In Super Bowl XL, the Indianapolis Colts offensive line dominated the line of scrimmage against the Chicago Bears. Joseph Addai and Dominic Rhodes ran wild, and Peyton Manning had time to survey the field and find the open receiver. The loss sent the Bears into a downward spiral that led to a 7-9 record last season. Now, they are apparently ready to be a factor again, as the defense stifled the Indianapolis offense, and rookie running back Matt Forte ran through the Colts defense in a decisive 29-13 win Sunday night.
The Bears are built around defense. Since Lovie Smith was hired in 2004, they have been among the best defenses in football. Injuries led to a solid but unspectacular defense last season, and consequently, pressure was put on the sputtering offense. Overlooked in this lackluster season was a gradually improving defense that was among the league's best over the second half of the season. Based on the Football Outsiders DVOA ratings (explained here), Chicago ranked 18th in defense through Week 9 but second behind San Diego after Week 10.
On opening night, the Bears had their full arsenal of defensive players. Cornerbacks Charles Tillman and Nathan Vasher were healthy and up to the task of taking on the Colts' receivers. Defensive tackle Tommie Harris dominated the middle of the line. Even injury-prone safety Mike Brown appears healthy.
The key was the play of the linebackers. Lance Briggs and Brian Urlacher were able to crowd the line of scrimmage, thwarting the running game. They have enough athleticism to still drop into the passing lanes. This strategy was a drastic improvement over the Super Bowl, where the linebackers positioned themselves eight yards downfield and allowed the Colts to run all over them.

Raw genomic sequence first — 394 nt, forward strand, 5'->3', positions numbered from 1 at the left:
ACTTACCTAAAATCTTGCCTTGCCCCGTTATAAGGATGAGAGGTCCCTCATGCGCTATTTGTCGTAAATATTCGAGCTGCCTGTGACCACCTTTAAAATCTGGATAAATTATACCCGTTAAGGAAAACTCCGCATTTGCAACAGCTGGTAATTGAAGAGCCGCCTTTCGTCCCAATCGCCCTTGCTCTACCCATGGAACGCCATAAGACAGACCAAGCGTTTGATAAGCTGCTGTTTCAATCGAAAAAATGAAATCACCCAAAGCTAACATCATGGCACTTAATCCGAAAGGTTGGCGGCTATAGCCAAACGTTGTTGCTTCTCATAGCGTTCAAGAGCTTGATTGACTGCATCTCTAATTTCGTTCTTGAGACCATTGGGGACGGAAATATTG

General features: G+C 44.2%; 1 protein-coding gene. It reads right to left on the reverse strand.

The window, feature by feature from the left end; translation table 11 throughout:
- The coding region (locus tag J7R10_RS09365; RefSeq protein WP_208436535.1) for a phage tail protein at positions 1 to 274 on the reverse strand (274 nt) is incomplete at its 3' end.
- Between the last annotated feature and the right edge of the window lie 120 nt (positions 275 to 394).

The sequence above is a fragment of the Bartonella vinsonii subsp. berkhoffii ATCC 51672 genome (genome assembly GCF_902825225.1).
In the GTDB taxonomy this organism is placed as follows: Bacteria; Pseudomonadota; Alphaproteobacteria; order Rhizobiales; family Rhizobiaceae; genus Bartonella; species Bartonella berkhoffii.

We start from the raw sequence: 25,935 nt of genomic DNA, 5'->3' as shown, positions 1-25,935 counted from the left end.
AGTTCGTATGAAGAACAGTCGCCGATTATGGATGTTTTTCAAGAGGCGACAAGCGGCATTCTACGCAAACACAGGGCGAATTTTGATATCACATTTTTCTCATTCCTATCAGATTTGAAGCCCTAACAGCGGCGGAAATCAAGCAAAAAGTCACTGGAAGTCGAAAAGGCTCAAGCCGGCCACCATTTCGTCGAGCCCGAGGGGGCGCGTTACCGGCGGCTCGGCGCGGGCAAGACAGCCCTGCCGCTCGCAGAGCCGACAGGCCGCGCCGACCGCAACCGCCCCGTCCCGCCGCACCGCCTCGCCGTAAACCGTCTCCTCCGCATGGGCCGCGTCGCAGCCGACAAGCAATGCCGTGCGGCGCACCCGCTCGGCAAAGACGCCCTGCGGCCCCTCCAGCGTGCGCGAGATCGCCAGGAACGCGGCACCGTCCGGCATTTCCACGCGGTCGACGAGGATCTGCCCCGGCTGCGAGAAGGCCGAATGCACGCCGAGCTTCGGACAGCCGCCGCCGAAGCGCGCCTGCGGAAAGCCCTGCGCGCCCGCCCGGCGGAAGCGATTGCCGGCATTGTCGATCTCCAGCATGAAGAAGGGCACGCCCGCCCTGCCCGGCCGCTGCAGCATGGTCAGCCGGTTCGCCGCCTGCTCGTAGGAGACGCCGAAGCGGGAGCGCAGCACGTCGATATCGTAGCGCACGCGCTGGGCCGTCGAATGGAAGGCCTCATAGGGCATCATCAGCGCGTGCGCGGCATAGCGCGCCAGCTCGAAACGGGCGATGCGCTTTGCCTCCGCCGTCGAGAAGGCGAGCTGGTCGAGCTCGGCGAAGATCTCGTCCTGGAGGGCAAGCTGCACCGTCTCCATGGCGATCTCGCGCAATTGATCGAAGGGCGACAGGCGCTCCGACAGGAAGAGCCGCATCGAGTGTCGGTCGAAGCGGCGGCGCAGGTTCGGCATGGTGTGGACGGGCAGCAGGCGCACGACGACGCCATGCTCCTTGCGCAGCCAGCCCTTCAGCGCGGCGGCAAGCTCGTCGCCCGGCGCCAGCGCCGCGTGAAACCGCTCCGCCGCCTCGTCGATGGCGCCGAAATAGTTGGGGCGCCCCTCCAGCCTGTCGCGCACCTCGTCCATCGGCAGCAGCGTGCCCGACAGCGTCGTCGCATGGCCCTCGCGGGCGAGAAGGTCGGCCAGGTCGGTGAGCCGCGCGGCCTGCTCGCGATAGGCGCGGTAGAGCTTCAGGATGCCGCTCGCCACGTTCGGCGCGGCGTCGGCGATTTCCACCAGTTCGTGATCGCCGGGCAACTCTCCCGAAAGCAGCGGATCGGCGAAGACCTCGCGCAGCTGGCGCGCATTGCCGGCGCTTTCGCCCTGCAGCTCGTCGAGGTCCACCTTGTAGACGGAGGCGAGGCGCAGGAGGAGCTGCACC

The Bears' strategy took advantage of a hobbled Colts offensive line. Pro Bowl center Jeff Saturday is out due to injury and the Bears pressured the center of the line, and the novice group that included two rookies failed to control the line of scrimmage. The Colts had no success running the ball up the middle, and their reserve linemen seemed unable to run their patented stretch play.
Also, Manning's lack of confidence in his line led to a steady diet of throws underneath. Not a single Colts receiver averaged even 10 yards per reception. The Colts just missed a couple of big plays, but otherwise they were mostly limited to underneath slants. Manning's frustration on the sideline was visible.
The dominant defensive performance allowed the Bears' offense to play conservatively. The Bears' struggles last season were largely due to the revolving door of mediocre quarterbacks. Kyle Orton played adequately Sunday, but the key was he was never forced to make plays outside his comfort zone.
Forte's big 50-yard touchdown gave the Bears an early lead, and from that point, Orton took very few chances. He worked on underneath throws and completed two big passes to his tight end, providing enough offense to let the Bears coast home with a victory.
The Colts should hardly panic. Saturday will be back in the next couple weeks, and Manning will get more comfortable after missing the whole preseason. The bigger story is that the Bears showed signs that they might be back. A dominant defense got them to the playoffs in 2005 and 2006 and just might get them back in 2008.